Susceptibility to severe viral infections was reported to be associated with genetic variants in immune response genes. This article systematically reviewed the genes related to viral susceptibility that were reported in human genetic studies (case-reports and genome wide association studies) to understand the role of host viral interactions and to provide insights into the pathogenesis of severe COVID-19. Approximately 15% of cases are severe and some of them are accompanied by a dysregulated immune system and cytokine storm. There is increasing evidence that severe manifestations of COVID-19 might be attributed to human genetic variants in genes related to immune deficiency and/or inflammasome activation (cytokine storm). Forty genes were found to be associated with viral susceptibility and 21 of them were associated with severe SARSCoV disease and severe COVID-19. Some of those genes were implicated in toll-like receptor pathways, others in C-lectin pathways, and others were related to inflammasome activation (cytokine storm).
|Clinical Manifestation||Genes Associated|
|Susceptibility to SARS-CoV infection||CD14, HLA-B, FCGR2A, CCL2, CCL5, MxA, ABO, MBL, OAS-1, ICAM3, DC-SIGN|
|Susceptibility to SARS-CoV2 infection||ALOXE3, TMEM181, BRF2, ERAP2, LC6A20, LZTFL1, CCR9, FYCO1, CXCR6, XCR1, ABO, ApoE|
A Closer Look at Popular Theories
As researchers work tirelessly to uncover the genetic basis of COVID-19 severity and susceptibility, the following outlines some popular opinions based upon the science, as it stands when this was written. As the science advances, so will our theories and understanding.
- Emily Willingham’s (2020) article, “Genes May Influence COVID-19 Risk, New Studies Hint” at Scientific American, and Jocelyn Kaiser’s (2020) article, “Found: genes that sway the course of the coronavirus” at Science from American Association for the Advancement of Science. speak to early theories concerning Chromosome 3 and ABO blood groups.
- Another article from from Ann Gibbons (2020) at Science, “Neanderthal gene found in many people may open cells to coronavirus and increase COVID-19 severity” discusses the theory related to Chromosome 2, specifically the DPP4 gene known as the Neanderthal gene found in many people which may open cells to coronavirus and increase COVID-19 severity.
- An article from the National Institutes of Health (NIH, 2020), “Scientists discover genetic and immunologic underpinnings of some cases of severe COVID-19” speaks to a molecular explanation for why more men than women die from COVID-19.
- An article from John Hewitt (2020), Medical Xpress, “Unique susceptibility to unique Sars-CoV-2 variants and vaccines”
gives a brief overview of how individuals with different genetic variants in their immune system components often have very different immune responses to SARS-CoV-2, and explains that they also will have different responses to vaccines.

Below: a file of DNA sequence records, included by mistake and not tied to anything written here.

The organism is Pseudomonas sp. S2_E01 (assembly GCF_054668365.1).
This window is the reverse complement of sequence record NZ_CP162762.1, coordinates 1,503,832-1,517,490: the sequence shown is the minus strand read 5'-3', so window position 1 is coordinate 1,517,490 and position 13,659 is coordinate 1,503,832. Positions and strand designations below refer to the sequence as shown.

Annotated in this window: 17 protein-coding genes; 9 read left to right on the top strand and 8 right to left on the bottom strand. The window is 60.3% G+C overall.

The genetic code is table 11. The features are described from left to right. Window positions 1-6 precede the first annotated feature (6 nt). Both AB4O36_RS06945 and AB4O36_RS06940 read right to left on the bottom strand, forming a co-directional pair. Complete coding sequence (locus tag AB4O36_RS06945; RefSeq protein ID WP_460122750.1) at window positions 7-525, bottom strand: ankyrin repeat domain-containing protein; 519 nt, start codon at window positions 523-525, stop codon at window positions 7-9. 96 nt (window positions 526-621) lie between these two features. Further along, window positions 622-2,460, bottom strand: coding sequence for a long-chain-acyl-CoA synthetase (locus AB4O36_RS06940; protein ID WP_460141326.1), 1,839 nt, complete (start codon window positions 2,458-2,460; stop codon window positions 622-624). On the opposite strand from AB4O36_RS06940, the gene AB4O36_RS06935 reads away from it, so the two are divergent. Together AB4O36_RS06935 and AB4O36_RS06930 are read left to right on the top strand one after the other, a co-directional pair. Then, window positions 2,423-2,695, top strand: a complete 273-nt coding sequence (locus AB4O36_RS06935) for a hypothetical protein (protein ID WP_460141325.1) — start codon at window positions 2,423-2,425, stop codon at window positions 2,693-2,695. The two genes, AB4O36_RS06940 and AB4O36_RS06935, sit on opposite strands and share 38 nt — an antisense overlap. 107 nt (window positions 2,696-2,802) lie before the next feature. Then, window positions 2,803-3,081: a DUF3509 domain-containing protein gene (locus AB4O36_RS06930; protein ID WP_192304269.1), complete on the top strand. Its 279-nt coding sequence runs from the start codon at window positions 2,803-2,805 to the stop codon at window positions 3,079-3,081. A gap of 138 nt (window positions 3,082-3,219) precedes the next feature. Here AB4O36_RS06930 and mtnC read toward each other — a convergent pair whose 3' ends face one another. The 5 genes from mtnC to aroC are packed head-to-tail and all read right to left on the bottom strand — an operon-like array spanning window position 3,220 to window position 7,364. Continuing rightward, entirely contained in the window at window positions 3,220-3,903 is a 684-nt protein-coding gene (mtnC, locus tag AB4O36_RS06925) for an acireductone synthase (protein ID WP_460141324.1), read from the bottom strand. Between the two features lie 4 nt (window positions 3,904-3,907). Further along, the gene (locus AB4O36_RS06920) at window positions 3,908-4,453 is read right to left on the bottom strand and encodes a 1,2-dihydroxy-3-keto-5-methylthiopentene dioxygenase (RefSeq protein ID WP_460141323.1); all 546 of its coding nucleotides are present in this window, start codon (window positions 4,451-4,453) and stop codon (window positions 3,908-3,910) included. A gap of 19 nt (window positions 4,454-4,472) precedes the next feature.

Take a look at the video below by Dr. Alex Hoischen, Radboud University (Bionano Genomics, 2021), where he discusses his published results on genomic variants found in families with severe COVID-19. In two families with severely ill brothers, mutations were found in the Toll-Like Receptor 7 gene (TLR7), which affects the production of interferons, signaling molecules used to control the immune response. Several other studies have since made similar findings in other genes of the TLR family. Dr. Hoischen discussed how individual patients each may carry individually rare variants, that are collectively common and point to important pathways involved in the disease. His interest in the consortium is based on his understanding that larger SVs have a greater chance to be rare and disruptive, and genome-wide studies have lacked so far in their assessment.
The video below, Rare Genetic Variants May Predispose to Severe COVID-19, by Bionano Genomics (2021) on YouTube, discusses the links between genes and incidence of severe COVID-19 infection.
Bionano Genomics. (2021, January 22). Rare genetic variants may predispose to severe COVID-19 (video file). YouTube. https://www.youtube.com/watch?v=RaustWij4yg
Elhabyan, A. et. al. (2020). The role of host genetics in susceptibility to severe viral infections in humans and insights into host genetics of severe COVID-19: A systematic review. Virus Research 289(2020), 198163. https://doi.org/10.1016/j.virusres.2020.198163
Gibbons, A. (2020, December 18). Neanderthal gene found in many people may open cells to coronavirus and increase COVID-19 severity. Science. https://www.science.org/content/article/neanderthal-gene-found-many-people-may-open-cells-coronavirus-and-increase-covid-19
Hewitt, J. (2020, December 30). Unique susceptibility to unique Sars-CoV-2 variants and vaccines. Medical Xpress. https://medicalxpress.com/news/2020-12-unique-susceptibility-sars-cov-variants-vaccines.html
Kaiser, J. (2020, October 13). Found: genes that sway the course of the coronavirus. Science 370(6514), 275-276. https://www.science.org/doi/10.1126/science.370.6514.275
National Institutes of Health (NIH). (2020, September 24). Scientists discover genetic and immunologic underpinnings of some cases of severe COVID-19. U.S. Department of Health and Human Services. https://www.nih.gov/news-events/news-releases/scientists-discover-genetic-immunologic-underpinnings-some-cases-severe-covid-19
Willingham, E. (2020, July 21). Genes may influence COVID-19 risk, new studies hint. Scientific American. https://www.scientificamerican.com/article/genes-may-influence-covid-19-risk-new-studies-hint/